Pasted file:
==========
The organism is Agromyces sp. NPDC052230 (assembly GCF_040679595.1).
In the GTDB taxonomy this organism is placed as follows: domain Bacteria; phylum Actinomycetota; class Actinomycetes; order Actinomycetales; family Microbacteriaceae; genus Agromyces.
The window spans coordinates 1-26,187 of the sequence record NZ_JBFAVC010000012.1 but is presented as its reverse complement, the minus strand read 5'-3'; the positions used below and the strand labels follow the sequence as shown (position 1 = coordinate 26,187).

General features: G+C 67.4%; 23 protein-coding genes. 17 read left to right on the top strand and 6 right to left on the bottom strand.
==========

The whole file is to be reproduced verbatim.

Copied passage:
The organism is Agromyces sp. NPDC052230 (assembly GCF_040679595.1).
In the GTDB taxonomy this organism is placed as follows: domain Bacteria; phylum Actinomycetota; class Actinomycetes; order Actinomycetales; family Microbacteriaceae; genus Agromyces.
The window spans coordinates 1-26,187 of the sequence record NZ_JBFAVC010000012.1 but is presented as its reverse complement, the minus strand read 5'-3'; the positions used below and the strand labels follow the sequence as shown (position 1 = coordinate 26,187).

General features: G+C 67.4%; 23 protein-coding genes. 17 read left to right on the top strand and 6 right to left on the bottom strand.